At first, Teatr.doc focused on social issues where the “other” was the main subject of their interest, such as migrant workers, drug addicts, women serving long prison sentences or people living with HIV. From 2010 onwards their plays became more explicit in voicing dissent against Vladimir Putin’s government and Sergei Sobyanin’s Moscow City Council.
Materials for these plays evolved to address conflicts in contemporary society.
Where dark satire meets political commentary
In 2012, Teatr.doc produced the political satire BerlusPutin, directed by Varvara Vaer. BerlusPutin is an adaptation of Italian Nobel laureate Dario Fo’s play The Double Headed Anomaly (L’Anomalo Bicefalo), Scientists create a monstrous hybrid of former Italian Prime Minister Silvio Berlusconi and Russian President Putin.
In Teatr.doc’s version, Berlusconi’s brain is transplanted into the head of Putin with disastrous results. The play satirises the friendship between Putin and Berlusconi, the former Italian Prime Minister who was described by the Russian leader as “one of the greatest European politicians”; after losing power during Italy’s debt crisis. BerlusPutin is an artistic critique of President Putin’s “managed democracy” – where dark satire and political commentary meet.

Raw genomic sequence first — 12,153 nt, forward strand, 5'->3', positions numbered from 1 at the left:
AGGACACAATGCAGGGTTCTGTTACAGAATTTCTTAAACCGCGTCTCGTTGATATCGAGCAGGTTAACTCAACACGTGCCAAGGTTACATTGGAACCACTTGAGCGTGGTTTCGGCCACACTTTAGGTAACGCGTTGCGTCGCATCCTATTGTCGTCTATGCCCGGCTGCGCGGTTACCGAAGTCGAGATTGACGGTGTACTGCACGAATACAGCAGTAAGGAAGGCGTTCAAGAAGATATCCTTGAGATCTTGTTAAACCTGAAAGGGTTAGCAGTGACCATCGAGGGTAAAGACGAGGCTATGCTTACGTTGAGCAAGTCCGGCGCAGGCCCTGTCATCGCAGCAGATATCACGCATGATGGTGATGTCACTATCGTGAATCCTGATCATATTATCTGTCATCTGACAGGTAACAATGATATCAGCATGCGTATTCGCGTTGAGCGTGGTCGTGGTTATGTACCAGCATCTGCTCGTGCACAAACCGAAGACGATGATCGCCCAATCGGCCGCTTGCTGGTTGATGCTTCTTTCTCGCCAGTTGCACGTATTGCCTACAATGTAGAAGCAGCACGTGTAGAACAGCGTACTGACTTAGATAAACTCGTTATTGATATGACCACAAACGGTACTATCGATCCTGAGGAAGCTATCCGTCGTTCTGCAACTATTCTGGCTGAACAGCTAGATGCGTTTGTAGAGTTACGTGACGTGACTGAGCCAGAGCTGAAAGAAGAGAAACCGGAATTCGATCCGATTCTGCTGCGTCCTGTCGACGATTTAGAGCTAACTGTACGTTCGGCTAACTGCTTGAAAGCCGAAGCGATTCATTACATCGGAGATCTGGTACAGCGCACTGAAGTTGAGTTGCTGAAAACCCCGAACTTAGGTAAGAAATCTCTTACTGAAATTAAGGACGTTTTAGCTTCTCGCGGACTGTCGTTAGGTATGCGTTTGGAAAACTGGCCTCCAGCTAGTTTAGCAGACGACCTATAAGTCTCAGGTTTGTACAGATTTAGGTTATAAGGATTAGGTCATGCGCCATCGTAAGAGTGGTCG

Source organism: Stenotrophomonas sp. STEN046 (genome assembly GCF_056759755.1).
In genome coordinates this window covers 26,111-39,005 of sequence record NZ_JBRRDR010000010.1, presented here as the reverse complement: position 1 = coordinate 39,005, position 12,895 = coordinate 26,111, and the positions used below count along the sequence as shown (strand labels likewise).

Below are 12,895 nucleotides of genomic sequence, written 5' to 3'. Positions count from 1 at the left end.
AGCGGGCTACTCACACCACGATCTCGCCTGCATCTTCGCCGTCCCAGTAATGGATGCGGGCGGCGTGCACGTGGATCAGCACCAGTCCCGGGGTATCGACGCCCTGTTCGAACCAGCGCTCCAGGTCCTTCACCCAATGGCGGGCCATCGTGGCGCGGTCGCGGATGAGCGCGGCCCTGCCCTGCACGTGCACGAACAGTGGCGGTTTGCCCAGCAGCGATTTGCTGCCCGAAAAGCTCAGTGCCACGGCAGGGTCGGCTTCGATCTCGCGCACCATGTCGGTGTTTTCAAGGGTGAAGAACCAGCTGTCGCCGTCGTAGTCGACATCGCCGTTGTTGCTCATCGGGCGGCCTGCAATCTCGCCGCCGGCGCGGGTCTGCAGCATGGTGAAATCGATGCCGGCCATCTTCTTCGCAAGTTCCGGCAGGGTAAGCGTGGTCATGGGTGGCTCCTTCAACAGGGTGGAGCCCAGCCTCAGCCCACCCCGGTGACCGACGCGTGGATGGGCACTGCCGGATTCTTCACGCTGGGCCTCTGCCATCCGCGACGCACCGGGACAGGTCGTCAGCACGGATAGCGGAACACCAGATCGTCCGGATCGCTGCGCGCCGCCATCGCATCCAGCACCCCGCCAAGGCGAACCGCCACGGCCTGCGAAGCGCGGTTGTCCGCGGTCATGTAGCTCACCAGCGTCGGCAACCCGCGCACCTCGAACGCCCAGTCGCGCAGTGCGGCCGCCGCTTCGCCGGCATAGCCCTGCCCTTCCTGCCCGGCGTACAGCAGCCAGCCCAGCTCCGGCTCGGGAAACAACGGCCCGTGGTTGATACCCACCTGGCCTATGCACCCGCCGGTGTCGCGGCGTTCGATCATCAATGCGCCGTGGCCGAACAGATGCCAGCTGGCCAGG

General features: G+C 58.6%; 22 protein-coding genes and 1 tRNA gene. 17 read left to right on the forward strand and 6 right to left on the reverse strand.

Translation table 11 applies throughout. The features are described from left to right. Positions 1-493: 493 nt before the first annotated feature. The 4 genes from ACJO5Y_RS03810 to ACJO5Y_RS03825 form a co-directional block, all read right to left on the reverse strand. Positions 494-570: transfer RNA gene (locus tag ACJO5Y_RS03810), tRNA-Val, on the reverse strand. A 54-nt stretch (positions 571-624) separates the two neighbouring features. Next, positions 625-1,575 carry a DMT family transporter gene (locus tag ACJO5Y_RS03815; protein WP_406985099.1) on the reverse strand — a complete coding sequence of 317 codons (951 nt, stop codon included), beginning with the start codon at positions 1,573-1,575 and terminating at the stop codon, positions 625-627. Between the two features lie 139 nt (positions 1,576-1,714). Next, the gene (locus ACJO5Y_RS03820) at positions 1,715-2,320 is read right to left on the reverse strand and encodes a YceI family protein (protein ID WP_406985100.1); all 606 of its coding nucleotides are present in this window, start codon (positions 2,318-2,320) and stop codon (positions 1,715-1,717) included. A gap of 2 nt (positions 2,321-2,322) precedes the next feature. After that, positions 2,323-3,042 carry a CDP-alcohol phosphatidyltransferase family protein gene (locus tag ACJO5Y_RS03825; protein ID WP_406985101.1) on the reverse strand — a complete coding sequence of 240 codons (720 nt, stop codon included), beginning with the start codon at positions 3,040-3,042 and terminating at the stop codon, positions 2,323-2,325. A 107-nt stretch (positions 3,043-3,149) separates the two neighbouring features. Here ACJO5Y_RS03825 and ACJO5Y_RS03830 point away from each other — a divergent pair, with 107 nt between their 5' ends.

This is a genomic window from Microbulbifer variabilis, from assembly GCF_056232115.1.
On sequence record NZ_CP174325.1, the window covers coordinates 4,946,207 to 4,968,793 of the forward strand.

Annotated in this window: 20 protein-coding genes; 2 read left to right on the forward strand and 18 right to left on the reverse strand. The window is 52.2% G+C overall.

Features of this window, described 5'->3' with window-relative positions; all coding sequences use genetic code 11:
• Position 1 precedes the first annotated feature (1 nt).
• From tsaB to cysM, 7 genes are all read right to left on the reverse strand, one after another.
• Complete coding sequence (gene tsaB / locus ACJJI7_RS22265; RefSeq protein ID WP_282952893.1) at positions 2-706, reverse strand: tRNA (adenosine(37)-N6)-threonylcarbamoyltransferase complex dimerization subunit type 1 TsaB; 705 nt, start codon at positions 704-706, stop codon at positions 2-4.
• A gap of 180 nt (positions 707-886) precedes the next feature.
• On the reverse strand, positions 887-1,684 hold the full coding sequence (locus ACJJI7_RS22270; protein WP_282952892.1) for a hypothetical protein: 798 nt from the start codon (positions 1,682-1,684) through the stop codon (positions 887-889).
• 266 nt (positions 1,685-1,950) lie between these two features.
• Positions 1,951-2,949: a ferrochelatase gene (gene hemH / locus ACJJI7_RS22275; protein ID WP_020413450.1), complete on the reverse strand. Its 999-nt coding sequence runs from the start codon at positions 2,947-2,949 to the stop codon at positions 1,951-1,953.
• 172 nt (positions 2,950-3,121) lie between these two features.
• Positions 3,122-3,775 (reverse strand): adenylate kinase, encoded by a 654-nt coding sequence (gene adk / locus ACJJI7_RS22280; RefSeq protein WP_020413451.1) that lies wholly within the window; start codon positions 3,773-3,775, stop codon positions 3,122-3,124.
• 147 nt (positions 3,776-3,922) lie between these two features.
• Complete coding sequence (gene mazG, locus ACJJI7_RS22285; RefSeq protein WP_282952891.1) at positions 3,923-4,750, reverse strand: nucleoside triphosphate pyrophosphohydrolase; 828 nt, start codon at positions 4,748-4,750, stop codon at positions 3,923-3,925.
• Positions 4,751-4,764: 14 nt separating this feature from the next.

1 Hour, 18 Minutes refers to the length of time that Russian lawyer and Putin critic Sergei Magnitsky was denied medical attention in a Russian jail before his death. Magnitsky had exposed a network of corrupt businessmen and officials with links to the Kremlin. He was subsequently detained and beaten while in custody. Magnitsky’s death, and the circumstances surrounding it, have become something of a cause célèbre in the West. However, in Russia, alluding to these events in such a direct way and confronting head-on the links between the Kremlin and corrupt business dealings remains extremely dangerous.
Opening up new creative avenues
Teatr.doc’s introduction of verbatim dialogue and use of improvisation are credited with opening up new creative avenues for playwrights in Russia and with giving impetus to the “New Drama” movement. This has led to the emergence of a number of innovative and experimental directors and authors working in theatre, film and television.
The subject matter and fearlessness of Teatr.doc’s approach to authority has also gained international recognition. The company’s decision to stage plays that give voice to under-represented groups such as migrants from central Asia, ex-prisoners and LGBT people has made a significant contribution to the public debate on these issues inside Russia.
Teatr.doc has opened spaces for discussion that do not exist in any other areas of Russian society and by doing so has bravely defended the right to freedom of expression in a politically hostile climate.
As The Guardian writes in their obituary for Elena, she remained resplendent in her intelligence, her steadfastness and irrepressible joy in theatre in spite of the hostility she faced. “Theatre is a cure,” she wrote. “… and can relieve even unbearable pain for a time.”